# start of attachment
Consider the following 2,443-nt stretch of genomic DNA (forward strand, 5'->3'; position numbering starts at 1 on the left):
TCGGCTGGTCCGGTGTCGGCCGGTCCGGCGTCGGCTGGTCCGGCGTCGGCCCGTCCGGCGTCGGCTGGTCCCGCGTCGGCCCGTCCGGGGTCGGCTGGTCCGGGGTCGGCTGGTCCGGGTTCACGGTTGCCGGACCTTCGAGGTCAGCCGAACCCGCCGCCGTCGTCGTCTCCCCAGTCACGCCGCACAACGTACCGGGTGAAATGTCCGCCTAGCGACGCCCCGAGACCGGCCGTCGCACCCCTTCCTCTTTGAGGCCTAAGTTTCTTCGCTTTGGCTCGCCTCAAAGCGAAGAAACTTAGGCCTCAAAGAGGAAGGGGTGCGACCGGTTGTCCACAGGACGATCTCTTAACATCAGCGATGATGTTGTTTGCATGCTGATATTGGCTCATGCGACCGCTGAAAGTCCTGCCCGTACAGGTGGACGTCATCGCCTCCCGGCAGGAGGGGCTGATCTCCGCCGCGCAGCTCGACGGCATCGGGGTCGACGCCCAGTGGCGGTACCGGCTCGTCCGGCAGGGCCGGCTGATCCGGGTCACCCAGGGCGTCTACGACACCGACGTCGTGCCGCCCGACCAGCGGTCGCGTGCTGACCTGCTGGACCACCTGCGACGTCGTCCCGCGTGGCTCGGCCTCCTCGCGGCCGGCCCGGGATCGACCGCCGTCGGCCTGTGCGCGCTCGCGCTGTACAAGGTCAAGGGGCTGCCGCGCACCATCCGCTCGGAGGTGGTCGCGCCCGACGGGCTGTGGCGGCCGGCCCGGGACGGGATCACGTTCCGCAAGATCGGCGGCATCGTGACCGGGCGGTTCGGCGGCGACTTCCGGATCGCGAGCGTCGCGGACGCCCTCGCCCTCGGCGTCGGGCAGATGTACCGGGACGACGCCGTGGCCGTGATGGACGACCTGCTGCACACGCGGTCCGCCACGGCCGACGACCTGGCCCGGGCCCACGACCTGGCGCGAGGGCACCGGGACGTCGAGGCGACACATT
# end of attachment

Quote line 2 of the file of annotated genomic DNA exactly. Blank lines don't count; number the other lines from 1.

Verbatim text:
TCGGCTGGTCCGGTGTCGGCCGGTCCGGCGTCGGCTGGTCCGGCGTCGGCCCGTCCGGCGTCGGCTGGTCCCGCGTCGGCCCGTCCGGGGTCGGCTGGTCCGGGGTCGGCTGGTCCGGGTTCACGGTTGCCGGACCTTCGAGGTCAGCCGAACCCGCCGCCGTCGTCGTCTCCCCAGTCACGCCGCACAACGTACCGGGTGAAATGTCCGCCTAGCGACGCCCCGAGACCGGCCGTCGCACCCCTTCCTCTTTGAGGCCTAAGTTTCTTCGCTTTGGCTCGCCTCAAAGCGAAGAAACTTAGGCCTCAAAGAGGAAGGGGTGCGACCGGTTGTCCACAGGACGATCTCTTAACATCAGCGATGATGTTGTTTGCATGCTGATATTGGCTCATGCGACCGCTGAAAGTCCTGCCCGTACAGGTGGACGTCATCGCCTCCCGGCAGGAGGGGCTGATCTCCGCCGCGCAGCTCGACGGCATCGGGGTCGACGCCCAGTGGCGGTACCGGCTCGTCCGGCAGGGCCGGCTGATCCGGGTCACCCAGGGCGTCTACGACACCGACGTCGTGCCGCCCGACCAGCGGTCGCGTGCTGACCTGCTGGACCACCTGCGACGTCGTCCCGCGTGGCTCGGCCTCCTCGCGGCCGGCCCGGGATCGACCGCCGTCGGCCTGTGCGCGCTCGCGCTGTACAAGGTCAAGGGGCTGCCGCGCACCATCCGCTCGGAGGTGGTCGCGCCCGACGGGCTGTGGCGGCCGGCCCGGGACGGGATCACGTTCCGCAAGATCGGCGGCATCGTGACCGGGCGGTTCGGCGGCGACTTCCGGATCGCGAGCGTCGCGGACGCCCTCGCCCTCGGCGTCGGGCAGATGTACCGGGACGACGCCGTGGCCGTGATGGACGACCTGCTGCACACGCGGTCCGCCACGGCCGACGACCTGGCCCGGGCCCACGACCTGGCGCGAGGGCACCGGGACGTCGAGGCGACACATT